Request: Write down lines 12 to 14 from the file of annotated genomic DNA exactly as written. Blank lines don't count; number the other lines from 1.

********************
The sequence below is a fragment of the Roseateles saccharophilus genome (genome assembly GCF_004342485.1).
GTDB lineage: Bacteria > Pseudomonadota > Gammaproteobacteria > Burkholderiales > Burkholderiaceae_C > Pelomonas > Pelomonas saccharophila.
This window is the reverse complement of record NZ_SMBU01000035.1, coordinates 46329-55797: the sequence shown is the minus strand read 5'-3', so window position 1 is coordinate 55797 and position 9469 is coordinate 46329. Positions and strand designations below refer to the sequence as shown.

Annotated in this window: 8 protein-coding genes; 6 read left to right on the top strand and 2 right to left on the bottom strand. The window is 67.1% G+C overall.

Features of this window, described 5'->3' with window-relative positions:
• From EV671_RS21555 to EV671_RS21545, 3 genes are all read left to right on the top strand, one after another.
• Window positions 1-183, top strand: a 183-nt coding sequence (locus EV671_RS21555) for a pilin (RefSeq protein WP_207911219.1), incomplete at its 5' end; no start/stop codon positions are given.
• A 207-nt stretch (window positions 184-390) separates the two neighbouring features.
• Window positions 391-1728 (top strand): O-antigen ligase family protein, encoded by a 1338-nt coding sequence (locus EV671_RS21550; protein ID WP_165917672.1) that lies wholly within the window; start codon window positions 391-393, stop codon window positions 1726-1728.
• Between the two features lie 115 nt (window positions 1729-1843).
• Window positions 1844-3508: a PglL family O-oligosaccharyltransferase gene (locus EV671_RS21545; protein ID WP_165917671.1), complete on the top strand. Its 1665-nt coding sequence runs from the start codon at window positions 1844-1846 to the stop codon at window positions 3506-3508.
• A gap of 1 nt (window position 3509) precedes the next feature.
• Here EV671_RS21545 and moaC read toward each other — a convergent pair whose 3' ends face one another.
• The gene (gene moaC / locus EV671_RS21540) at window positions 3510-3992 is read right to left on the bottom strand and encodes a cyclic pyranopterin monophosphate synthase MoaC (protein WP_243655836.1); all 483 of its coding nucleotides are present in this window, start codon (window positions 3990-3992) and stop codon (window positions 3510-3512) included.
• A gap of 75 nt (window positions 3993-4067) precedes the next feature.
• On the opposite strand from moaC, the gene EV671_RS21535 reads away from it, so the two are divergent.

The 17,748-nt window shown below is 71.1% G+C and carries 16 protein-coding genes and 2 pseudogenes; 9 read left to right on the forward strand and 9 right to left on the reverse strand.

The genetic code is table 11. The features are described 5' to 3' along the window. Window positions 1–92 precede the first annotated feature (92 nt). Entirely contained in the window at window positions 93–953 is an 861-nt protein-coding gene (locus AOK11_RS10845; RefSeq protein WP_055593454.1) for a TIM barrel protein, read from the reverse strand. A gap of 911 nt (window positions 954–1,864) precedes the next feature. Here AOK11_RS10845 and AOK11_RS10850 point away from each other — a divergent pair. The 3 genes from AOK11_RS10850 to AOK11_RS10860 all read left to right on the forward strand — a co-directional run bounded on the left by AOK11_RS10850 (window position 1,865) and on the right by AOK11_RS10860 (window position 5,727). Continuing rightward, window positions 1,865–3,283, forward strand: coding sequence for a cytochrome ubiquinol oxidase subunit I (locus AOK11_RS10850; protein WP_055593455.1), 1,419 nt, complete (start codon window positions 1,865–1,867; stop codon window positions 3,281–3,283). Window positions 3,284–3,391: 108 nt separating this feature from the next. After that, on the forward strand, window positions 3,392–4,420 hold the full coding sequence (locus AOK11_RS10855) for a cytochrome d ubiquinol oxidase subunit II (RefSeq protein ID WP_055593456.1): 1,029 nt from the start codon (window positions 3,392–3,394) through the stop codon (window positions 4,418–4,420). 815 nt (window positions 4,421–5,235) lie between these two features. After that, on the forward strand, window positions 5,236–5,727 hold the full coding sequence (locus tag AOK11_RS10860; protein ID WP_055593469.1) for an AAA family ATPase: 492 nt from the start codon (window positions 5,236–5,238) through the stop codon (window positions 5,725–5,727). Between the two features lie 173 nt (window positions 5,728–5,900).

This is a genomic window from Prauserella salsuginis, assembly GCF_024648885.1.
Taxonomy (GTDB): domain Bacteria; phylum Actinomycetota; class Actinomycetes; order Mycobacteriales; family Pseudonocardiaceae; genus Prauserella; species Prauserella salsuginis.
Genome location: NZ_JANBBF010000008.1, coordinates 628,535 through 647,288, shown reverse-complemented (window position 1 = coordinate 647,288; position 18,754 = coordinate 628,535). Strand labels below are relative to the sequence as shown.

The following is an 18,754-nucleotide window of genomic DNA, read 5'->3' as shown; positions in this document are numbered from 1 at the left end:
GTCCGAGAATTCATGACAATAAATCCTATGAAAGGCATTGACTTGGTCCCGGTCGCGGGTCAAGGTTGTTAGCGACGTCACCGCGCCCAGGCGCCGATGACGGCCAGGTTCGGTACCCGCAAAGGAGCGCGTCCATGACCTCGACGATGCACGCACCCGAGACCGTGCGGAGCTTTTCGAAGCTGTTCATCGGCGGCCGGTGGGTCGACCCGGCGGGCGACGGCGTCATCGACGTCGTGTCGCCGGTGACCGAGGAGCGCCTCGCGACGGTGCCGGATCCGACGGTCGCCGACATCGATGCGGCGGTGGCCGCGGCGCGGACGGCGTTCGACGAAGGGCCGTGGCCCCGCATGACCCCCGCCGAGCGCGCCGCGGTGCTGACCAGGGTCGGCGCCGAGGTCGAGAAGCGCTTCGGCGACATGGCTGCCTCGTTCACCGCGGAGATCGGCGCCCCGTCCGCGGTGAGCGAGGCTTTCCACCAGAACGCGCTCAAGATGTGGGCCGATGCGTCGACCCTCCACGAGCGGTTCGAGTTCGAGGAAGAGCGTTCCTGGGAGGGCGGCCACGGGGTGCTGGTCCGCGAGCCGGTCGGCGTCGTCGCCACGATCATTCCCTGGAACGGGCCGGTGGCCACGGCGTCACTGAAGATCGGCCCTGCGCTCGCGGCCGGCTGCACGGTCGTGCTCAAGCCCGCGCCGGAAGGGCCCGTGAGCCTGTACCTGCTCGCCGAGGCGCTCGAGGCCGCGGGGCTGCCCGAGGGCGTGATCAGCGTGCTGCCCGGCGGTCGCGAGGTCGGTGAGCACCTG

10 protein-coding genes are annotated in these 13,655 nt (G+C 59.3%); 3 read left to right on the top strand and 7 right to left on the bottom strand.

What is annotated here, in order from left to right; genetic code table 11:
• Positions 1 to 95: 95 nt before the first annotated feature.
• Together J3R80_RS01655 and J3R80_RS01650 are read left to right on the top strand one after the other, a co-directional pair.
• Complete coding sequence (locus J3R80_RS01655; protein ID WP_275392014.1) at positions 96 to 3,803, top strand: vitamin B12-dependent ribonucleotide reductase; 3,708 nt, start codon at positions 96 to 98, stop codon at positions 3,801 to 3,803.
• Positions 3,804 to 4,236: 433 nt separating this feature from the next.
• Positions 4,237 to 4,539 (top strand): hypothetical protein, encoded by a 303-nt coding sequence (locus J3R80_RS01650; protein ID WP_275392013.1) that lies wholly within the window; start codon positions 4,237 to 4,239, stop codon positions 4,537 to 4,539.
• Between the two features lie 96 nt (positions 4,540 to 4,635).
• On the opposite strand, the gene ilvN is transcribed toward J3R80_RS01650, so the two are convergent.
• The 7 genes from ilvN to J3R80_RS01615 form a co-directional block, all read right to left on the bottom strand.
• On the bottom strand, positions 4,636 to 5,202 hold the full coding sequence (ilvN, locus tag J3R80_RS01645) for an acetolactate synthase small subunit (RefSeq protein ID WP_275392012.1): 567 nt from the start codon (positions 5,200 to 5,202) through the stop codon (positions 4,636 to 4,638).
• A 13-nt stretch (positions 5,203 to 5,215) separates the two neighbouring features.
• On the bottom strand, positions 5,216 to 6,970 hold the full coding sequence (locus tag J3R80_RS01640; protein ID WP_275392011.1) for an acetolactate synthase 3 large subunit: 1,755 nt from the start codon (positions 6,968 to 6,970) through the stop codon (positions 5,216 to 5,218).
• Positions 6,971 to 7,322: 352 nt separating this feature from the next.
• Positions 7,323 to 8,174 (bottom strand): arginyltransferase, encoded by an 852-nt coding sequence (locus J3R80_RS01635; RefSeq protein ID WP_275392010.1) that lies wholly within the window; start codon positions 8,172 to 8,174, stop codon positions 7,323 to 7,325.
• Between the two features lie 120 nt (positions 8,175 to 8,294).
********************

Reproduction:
• A gap of 1 nt (window position 3509) precedes the next feature.
• Here EV671_RS21545 and moaC read toward each other — a convergent pair whose 3' ends face one another.
• The gene (gene moaC / locus EV671_RS21540) at window positions 3510-3992 is read right to left on the bottom strand and encodes a cyclic pyranopterin monophosphate synthase MoaC (protein WP_243655836.1); all 483 of its coding nucleotides are present in this window, start codon (window positions 3990-3992) and stop codon (window positions 3510-3512) included.